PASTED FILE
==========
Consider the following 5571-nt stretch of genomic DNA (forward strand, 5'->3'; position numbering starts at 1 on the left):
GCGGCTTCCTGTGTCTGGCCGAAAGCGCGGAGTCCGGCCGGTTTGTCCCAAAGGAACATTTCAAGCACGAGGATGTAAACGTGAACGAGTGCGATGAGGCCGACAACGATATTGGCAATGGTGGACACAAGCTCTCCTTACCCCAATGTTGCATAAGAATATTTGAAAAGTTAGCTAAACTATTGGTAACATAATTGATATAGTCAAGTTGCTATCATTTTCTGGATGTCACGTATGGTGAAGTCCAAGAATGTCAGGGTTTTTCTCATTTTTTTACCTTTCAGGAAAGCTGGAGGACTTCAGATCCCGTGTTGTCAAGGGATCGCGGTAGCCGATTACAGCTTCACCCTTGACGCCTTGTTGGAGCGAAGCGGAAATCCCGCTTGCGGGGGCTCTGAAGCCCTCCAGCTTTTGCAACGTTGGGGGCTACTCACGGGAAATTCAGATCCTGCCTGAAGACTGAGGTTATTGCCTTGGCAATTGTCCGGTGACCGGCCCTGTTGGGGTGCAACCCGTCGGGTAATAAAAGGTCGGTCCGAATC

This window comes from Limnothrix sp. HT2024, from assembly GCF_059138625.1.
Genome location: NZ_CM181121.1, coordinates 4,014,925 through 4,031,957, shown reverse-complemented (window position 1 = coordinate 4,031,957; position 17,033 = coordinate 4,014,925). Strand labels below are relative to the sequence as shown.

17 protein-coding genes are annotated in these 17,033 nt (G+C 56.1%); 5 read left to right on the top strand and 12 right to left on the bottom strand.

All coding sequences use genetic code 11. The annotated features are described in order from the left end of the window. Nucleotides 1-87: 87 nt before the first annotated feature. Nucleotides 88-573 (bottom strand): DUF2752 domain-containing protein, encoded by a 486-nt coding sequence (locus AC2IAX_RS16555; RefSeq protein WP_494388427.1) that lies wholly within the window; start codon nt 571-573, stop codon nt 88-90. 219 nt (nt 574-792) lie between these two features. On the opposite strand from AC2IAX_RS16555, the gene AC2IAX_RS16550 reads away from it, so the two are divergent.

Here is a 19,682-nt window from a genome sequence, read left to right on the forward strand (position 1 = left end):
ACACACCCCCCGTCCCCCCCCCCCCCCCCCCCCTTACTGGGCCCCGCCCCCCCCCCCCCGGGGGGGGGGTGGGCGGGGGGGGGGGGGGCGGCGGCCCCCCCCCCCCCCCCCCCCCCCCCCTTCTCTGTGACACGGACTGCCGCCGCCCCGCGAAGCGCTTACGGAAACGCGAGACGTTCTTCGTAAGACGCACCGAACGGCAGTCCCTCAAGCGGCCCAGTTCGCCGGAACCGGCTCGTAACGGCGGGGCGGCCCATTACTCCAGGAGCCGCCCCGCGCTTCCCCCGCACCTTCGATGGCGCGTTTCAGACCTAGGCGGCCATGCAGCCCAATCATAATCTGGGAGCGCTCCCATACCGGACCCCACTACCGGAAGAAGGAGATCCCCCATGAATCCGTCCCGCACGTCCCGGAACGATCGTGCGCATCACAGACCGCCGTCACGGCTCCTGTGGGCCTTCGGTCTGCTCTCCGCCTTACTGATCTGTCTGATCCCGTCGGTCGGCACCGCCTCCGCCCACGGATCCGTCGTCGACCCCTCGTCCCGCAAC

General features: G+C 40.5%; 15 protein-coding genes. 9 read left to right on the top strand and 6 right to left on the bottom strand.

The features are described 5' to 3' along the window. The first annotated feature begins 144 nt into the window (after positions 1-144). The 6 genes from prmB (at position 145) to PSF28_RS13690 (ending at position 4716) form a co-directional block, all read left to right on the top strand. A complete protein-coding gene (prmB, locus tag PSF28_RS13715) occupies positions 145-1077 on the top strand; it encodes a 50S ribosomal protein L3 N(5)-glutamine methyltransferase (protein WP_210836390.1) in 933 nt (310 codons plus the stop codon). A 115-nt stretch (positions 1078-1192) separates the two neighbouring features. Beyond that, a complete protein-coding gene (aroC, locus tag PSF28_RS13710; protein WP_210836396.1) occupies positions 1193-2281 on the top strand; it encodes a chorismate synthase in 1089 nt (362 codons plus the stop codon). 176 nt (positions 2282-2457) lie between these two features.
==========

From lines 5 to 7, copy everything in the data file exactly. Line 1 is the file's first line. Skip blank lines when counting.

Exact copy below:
17 protein-coding genes are annotated in these 17,033 nt (G+C 56.1%); 5 read left to right on the top strand and 12 right to left on the bottom strand.

All coding sequences use genetic code 11. The annotated features are described in order from the left end of the window. Nucleotides 1-87: 87 nt before the first annotated feature. Nucleotides 88-573 (bottom strand): DUF2752 domain-containing protein, encoded by a 486-nt coding sequence (locus AC2IAX_RS16555; RefSeq protein WP_494388427.1) that lies wholly within the window; start codon nt 571-573, stop codon nt 88-90. 219 nt (nt 574-792) lie between these two features. On the opposite strand from AC2IAX_RS16555, the gene AC2IAX_RS16550 reads away from it, so the two are divergent.

Here is a 19,682-nt window from a genome sequence, read left to right on the forward strand (position 1 = left end):